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A trio of Canadian clean-tech venture funds are attempting to raise $700-million amid calls for more capital to boost the underfunded sector focused on the environment and climate change.

Toronto-based ArcTern Ventures, Vancouver’s Chrysalix Venture Capital and Montreal’s Cycle Capital are pushing to do something that has proved relatively difficult in Canada: persuade investors to buy into what are called clean technology companies. The three funds, which have set lofty goals and are showing some momentum in their fundraising, are attempting to fund a Canadian sector that has seen “relatively weak” financing compared with global peers as risk-averse corporate customers have been slow to adopt new technologies.

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Murray McCaig, left, and Tom Rand.

The financing push comes amid growing calls for action on climate change, the most recent of which came in a United Nations report on Monday.

ArcTern Ventures said it has raised $60-million of the $150-million target for its second clean-technology fund, including $20-million from Ontario Municipal Employees Retirement System (OMERS) and $4-million from Equinor ASA, the Norwegian energy giant previously known as Statoil. For ArcTern, whose first, $60-million fund was backed by wealthy individuals and families, the institutional backing “puts us on the map, it makes us safe” for other big investors to follow, co-founder Murray McCaig said. “We think the timing is better than ever for clean tech and if you have the right strategy, there’s a ton of money to be made.”

Meanwhile, veteran clean-tech investor Chrysalix Venture Capital has raised more than a third of the minimum $120-million goal for its fourth fund, with a maximum target of $250-million. The fund will back startups that bring new technologies such as artificial intelligence, robotics and advanced sensors to resource-intensive industries such as chemicals, energy, utilities, mining, forestry and automotive. Its new investors include Canadian miner Teck Resources Ltd., Malaysian oil and gas giant Petronas and Japan’s Mistletoe Venture Partners.

“There’s an evolution where every company in every industry needs to become clean and digital,” Chrysalix chief executive Wal van Lierop said. “Clean tech has become the mainstream and, to benefit from that, every company needs to become an IT company.”

They join Cycle Capital, Canada’s most prolific clean-tech venture fund, which secured $50-million from the Quebec government last spring, contingent upon the firm raising $100-million more from investors to anchor its fifth fund, its largest to date. The Cycle fund, intended to range in size from $150-million to $300-million, will invest in startups that specialize in “green chemistry,” biofuels, biomass conversion, renewable energy, energy storage and efficiency and sustainable agriculture. Past Cycle funds have been backed by Canadian investors including Cascades Inc., Brookfield Renewable Energy, Hydro-Québec and the Caisse de dépôt et placement du Québec as well as Rio Tinto PLC.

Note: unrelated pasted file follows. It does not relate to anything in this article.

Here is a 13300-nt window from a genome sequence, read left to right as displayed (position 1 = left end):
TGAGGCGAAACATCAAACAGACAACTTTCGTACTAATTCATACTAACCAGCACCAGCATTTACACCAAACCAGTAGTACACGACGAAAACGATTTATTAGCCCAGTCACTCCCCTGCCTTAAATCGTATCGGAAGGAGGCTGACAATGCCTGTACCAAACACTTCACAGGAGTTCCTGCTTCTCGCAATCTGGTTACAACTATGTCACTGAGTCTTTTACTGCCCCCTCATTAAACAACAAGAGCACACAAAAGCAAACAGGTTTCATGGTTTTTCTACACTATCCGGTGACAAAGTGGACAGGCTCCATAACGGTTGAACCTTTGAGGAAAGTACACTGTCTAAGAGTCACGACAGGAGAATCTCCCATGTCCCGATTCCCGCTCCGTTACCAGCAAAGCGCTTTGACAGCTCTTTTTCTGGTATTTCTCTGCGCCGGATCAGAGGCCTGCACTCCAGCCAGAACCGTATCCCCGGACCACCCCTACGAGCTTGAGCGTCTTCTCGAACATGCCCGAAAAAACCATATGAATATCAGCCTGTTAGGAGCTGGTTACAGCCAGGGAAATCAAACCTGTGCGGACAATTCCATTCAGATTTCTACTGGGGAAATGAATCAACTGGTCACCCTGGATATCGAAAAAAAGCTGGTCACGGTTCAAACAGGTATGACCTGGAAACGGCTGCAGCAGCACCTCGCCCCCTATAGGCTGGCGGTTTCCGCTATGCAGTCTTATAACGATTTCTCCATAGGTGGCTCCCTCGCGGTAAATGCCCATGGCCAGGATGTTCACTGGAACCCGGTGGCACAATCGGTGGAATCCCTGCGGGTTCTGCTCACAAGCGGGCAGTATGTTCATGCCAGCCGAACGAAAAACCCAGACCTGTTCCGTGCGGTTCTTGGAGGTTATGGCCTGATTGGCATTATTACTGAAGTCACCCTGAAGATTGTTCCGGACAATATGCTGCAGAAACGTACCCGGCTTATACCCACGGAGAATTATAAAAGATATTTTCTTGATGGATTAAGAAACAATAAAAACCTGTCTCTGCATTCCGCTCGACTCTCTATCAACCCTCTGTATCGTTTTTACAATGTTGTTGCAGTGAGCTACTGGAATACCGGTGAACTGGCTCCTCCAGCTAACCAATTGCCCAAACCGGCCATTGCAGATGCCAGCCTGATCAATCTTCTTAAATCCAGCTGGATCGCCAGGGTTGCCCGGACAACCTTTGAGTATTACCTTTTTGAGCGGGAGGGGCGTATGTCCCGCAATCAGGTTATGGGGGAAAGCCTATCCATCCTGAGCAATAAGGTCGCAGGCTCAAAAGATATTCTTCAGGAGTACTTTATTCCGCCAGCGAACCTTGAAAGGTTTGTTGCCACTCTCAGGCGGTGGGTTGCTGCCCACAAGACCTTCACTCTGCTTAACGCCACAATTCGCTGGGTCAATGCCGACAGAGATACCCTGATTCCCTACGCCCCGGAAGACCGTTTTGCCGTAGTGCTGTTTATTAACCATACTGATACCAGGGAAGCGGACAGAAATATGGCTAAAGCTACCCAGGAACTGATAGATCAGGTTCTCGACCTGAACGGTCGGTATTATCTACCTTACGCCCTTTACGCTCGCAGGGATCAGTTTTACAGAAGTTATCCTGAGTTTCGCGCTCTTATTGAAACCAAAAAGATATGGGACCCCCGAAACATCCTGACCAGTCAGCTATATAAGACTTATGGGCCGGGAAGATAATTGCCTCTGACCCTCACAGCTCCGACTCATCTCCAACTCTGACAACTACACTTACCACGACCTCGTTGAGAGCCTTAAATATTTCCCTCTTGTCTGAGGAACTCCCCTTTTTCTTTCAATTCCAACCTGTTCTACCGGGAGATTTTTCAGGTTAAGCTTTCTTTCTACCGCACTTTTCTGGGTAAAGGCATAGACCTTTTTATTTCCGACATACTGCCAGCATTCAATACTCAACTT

The new funds are a welcome addition to a sector composed of 850-plus companies with combined revenues of $13.3-billion and $6.7-billion in exports in 2015, according to Ottawa market research firm Analytica Advisors.

However, Canadian clean-tech firms suffer from “relatively weak” private financing options domestically, according to a 2016 study by Cycle Capital and Sustainable Development Technology Canada, a federal clean-tech funding agency. With much of the available capital coming from abroad “we are preparing the podium for someone else outside Canada” to ultimately benefit, Cycle managing partner Andrée-Lise Méthot said.

A recent report by clean-tech-industry experts to Innovation Minister Navdeep Bains said Canadian firms are challenged at home by risk-averse corporate customers who are slow to adopt their technology, low access to capital and a disconnect between government environmental policy targets and regulations. Several clean-tech firms say they have an easier time selling abroad than in Canada.

In addition, industry participants say clean-tech firms have generally had a hard time raising venture capital as their businesses take more time and money to build, are based around complex technology and often rely on government policy to secure sales.

ArcTern was hatched at MaRS Discovery District earlier this decade by Tom Rand, who led the Toronto innovation-boosting agency’s clean-tech practice, and Mr. McCaig, a MaRS advisor, to address the funding challenges for clean-tech startups. Of the 10 firms ArcTern backed with its first fund, all went on to raise additional funding, including compressed air energy storage startup Hydrostor and solar power firm Morgan Solar.

OMERS’ ArcTern investment represents the pension giant’s first foray into dedicated clean-tech investing, said Paul Manias, managing director of OMERS’ Platform Investments arm. “We are in the early stages of a multidecadal global transition to a low-carbon economy [that] will bring enormous opportunity for both profit and positive impact.”

Mr. Rand is hoping Canadian corporations that have been slow to invest in clean tech, particularly in the oil and gas sector, follow suit. “The world is going to de-carbon and those companies that figure out ways to take advantage of that transition face the single biggest market of the 21st century,” he said.

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